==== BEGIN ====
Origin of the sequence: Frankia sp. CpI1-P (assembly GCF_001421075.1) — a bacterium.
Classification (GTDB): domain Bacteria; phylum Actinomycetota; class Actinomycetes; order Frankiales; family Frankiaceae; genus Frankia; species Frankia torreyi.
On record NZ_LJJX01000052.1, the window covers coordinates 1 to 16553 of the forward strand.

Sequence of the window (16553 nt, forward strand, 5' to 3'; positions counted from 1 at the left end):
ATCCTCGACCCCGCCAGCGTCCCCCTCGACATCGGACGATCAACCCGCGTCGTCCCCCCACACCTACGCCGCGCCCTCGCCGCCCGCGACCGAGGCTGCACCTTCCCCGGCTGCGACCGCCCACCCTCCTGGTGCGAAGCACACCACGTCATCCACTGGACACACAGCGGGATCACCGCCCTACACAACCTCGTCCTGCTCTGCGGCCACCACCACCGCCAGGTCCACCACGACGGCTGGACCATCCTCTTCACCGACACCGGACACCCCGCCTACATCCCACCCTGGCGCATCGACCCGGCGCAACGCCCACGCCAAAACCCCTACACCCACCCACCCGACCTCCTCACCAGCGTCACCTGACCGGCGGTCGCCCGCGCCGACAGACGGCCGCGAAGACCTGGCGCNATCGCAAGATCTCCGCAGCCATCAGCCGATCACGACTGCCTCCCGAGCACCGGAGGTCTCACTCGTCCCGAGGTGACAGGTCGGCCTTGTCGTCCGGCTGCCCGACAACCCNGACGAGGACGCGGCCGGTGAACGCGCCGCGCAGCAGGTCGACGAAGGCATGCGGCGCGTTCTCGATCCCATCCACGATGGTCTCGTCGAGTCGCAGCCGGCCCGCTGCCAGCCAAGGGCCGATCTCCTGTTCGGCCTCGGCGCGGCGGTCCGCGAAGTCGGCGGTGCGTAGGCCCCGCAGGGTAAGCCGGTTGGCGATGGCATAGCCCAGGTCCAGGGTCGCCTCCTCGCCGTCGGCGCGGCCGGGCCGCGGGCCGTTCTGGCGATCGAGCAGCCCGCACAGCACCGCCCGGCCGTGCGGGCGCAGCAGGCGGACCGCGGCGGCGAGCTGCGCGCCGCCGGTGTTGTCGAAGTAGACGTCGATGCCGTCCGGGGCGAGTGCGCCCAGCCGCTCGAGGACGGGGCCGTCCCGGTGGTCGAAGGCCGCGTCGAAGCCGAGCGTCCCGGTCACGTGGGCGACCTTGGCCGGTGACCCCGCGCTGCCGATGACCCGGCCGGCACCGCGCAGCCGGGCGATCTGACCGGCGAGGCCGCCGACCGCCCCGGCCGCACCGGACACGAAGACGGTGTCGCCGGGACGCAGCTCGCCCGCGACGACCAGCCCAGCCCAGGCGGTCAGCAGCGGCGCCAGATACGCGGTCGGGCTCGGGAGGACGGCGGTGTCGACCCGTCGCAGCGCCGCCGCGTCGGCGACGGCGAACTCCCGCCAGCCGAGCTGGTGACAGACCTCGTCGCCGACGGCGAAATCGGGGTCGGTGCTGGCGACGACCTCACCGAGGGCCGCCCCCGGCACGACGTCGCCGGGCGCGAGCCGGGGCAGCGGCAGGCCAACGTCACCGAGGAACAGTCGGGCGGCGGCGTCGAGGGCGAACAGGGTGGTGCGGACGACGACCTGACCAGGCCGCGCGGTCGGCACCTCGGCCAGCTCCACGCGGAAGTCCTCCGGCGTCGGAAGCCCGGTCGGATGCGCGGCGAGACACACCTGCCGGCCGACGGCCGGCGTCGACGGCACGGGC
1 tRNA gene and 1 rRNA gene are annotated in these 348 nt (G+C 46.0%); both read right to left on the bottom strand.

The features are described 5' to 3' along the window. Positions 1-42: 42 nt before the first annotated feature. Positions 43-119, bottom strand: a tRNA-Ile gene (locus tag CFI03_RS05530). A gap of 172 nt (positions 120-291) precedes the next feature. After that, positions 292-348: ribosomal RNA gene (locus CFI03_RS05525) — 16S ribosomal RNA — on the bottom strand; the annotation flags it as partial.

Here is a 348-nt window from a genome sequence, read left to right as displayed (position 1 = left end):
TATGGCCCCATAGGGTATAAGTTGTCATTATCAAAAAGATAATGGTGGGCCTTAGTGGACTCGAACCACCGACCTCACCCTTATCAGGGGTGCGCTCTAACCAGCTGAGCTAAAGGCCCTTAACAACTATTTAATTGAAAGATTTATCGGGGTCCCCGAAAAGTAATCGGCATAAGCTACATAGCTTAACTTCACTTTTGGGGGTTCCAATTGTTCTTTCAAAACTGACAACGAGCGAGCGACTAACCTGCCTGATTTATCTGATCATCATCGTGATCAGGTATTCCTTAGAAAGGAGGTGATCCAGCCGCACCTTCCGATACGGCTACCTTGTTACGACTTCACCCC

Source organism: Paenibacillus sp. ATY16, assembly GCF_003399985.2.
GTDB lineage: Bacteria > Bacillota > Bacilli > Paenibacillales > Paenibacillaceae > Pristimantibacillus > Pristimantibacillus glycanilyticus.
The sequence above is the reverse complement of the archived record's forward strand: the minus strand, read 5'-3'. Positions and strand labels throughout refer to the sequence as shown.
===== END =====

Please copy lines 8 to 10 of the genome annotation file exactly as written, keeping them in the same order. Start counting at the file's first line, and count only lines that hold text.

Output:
Here is a 348-nt window from a genome sequence, read left to right as displayed (position 1 = left end):
TATGGCCCCATAGGGTATAAGTTGTCATTATCAAAAAGATAATGGTGGGCCTTAGTGGACTCGAACCACCGACCTCACCCTTATCAGGGGTGCGCTCTAACCAGCTGAGCTAAAGGCCCTTAACAACTATTTAATTGAAAGATTTATCGGGGTCCCCGAAAAGTAATCGGCATAAGCTACATAGCTTAACTTCACTTTTGGGGGTTCCAATTGTTCTTTCAAAACTGACAACGAGCGAGCGACTAACCTGCCTGATTTATCTGATCATCATCGTGATCAGGTATTCCTTAGAAAGGAGGTGATCCAGCCGCACCTTCCGATACGGCTACCTTGTTACGACTTCACCCC

Source organism: Paenibacillus sp. ATY16, assembly GCF_003399985.2.